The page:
Opinions: Gender-Based Violence And HIV; AIDS Vaccine; Global NTDs; Responses To NYT HIV/AIDS Articles
To Curb HIV/AIDS, Stop Gender-Based Violence, U.S. Government Says
"Gender-based violence is a world-wide pandemic and directly affects the spread of HIV/AIDS. Fear of violence limits the ability of women and girls to choose their partners; to find out about a partner's HIV status or disclose their own; and to get medical or counseling services," according to a U.S. government editorial in VOA News.
"The United States recognizes the link between gender-based violence and global HIV/AIDS," the editorial states, noting that the U.S. government has given PEPFAR "an additional 30 million dollars to scale up the response against gender-based violence, with significant funding going towards [existing programs in] Tanzania, Mozambique, and the Democratic Republic of Congo." According to the editorial, "The idea is to use their experience in dealing with gender-based violence and HIV to scale-up gender-based violence programming and improve the coordination and efficiency of programs against gender-based violence. Some of the money will also be used to make health facilities more comprehensive and able to respond to victims of violence" (5/18).
World 'Urgently Needs' HIV Vaccine
"The world urgently needs" an HIV vaccine, Alash'le Abimiku, co-chair of the African AIDS Vaccine Programme Steering Committee and Seth Berkley, president and CEO of the International AIDS Vaccine Initiative, write in an East African opinion piece examining the progress towards a vaccine and the outlook for ongoing development.
"With access to such vaccines, women would be empowered to protect themselves from HIV regardless of the choices made by their male sexual partners," the authors write before noting the need for development "on a global scale." According to the editorial, "Clinical facilities dedicated to AIDS vaccine development in Kenya and Uganda played a central role in the discovery of the new antibodies. Such successes underscore the continuing need for robust clinical trial networks that are equipped and staffed to help design and assess vaccine candidates in developing countries." The authors also discuss the importance of volunteers for vaccine trials.
"Curbing the AIDS epidemic in sub-Saharan Africa is critical to the economic growth of the region. An effective and accessible AIDS vaccine would be a vital asset in any such campaign and Africa's people have a great deal to contribute to its discovery," the authors conclude (5/17).
Time To Stop Neglected NTDs
In a New York Times opinion piece, Peter Hotez, a professor at George Washington University and the president of the Sabin Vaccine Institute, highlights the prevalence of "neglected tropical diseases" around the world, including the U.S. While President Barack Obama's Global Health Initiative boosts efforts to fight these diseases, "which still make up the most common ailments among the world's bottom billion[,] ... it's crucial that we remember that they plague communities much closer to home as well," Hotez writes.
"Diseases like these represent one of the world's and our nation's greatest health disparities. But today, few doctors are familiar with them. This has to change, especially because many of them can be cured or prevented at astonishingly low cost with either inexpensive generic drugs or drugs donated by pharmaceutical companies," Hotez writes, noting that "[m]ass distributions could control or eliminate most neglected tropical diseases from the Caribbean at an estimated cost of $20 million per year for five years." Hotez also calls for the diseases to be investigated in the U.S. "Treating those at home should not come at the expense of the needy abroad, but we cannot ignore the neglected tropical diseases in our midst any longer," he concludes (5/14).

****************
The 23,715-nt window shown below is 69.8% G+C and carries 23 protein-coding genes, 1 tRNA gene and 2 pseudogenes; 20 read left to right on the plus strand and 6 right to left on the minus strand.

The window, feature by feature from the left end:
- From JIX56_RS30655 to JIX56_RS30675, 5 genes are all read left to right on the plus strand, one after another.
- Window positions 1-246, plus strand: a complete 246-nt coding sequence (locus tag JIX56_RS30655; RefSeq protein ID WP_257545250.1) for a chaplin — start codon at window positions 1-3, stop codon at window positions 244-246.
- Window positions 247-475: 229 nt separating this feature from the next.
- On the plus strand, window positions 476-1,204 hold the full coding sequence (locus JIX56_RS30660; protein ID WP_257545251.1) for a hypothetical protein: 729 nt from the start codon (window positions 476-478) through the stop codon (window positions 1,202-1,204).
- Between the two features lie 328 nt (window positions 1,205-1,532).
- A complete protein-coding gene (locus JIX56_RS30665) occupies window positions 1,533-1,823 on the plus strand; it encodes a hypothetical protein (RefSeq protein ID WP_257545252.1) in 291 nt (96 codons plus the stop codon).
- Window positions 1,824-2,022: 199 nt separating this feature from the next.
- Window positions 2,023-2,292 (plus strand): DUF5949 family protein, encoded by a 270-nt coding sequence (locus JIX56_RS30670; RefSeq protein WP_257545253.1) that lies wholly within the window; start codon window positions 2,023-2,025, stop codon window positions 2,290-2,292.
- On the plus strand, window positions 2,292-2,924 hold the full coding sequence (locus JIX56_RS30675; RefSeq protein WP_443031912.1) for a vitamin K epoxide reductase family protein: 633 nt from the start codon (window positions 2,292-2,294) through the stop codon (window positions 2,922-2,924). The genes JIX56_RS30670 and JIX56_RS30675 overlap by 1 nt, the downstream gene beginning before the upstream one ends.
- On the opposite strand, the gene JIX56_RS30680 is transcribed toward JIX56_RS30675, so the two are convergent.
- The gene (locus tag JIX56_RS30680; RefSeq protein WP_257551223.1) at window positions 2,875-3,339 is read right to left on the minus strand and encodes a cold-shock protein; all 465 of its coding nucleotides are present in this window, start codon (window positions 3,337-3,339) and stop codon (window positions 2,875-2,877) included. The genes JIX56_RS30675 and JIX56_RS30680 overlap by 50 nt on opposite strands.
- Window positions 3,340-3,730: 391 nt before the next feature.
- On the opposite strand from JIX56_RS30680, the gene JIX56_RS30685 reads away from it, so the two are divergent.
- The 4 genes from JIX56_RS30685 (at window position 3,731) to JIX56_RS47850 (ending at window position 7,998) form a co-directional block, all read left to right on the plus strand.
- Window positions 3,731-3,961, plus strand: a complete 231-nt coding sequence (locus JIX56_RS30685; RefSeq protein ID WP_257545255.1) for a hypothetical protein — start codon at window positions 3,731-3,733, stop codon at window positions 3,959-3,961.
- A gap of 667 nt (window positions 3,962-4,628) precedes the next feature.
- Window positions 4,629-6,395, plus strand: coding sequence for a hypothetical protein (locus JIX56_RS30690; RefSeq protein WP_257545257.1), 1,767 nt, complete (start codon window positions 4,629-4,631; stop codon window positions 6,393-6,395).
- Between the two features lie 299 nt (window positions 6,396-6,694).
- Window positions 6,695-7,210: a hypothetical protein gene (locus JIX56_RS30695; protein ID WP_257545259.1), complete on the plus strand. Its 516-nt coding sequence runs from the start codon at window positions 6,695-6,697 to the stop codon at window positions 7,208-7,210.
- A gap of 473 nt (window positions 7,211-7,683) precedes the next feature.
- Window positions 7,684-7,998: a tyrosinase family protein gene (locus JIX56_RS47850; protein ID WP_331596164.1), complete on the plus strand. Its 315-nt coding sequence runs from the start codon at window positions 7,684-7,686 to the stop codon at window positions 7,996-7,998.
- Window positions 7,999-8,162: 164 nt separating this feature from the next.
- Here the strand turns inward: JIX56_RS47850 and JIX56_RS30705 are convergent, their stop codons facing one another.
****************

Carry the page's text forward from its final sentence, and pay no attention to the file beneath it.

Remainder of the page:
Letters To The Editor Respond To New York Times' HIV/AIDS Articles
In one of the letters, Eric Goosby, the U.S. global AIDS coordinator, wrote that the articles "conveyed an unjustifiably negative picture of the global AIDS fight and America's role in it." According to Goosby, the U.S. "is expanding treatment in Uganda and throughout the [PEPFAR] countries. By 2014, we will be supporting treatment for more than four million people with HIV, and we recognize the role others must play in meeting the global need. While challenges remain, we are building on and expanding our successes, not walking away from them. This is a global responsibility, and we are using this success story to invite other governments and donors to join us in meeting it."
Joseph O'Neill, the director of the White House Office of AIDS Policy under former President George W. Bush, wrote: "One of [PEPFAR's] aims was to demonstrate that, with resources commensurate with need, high-level political leadership and good results-oriented management, health development dollars could have a real, measurable impact. Although well intended, the diluting of the aggressive stand of prior years against HIV/AIDS to finance other agendas is ultimately a disservice to all global health concerns. Rather, funding should be sought to mount an effective response on multiple health fronts."
Letters from advocates and researchers are also featured (5/14).This is part of the KHN Morning Briefing, a summary of health policy coverage from major news organizations. Sign up for an email subscription.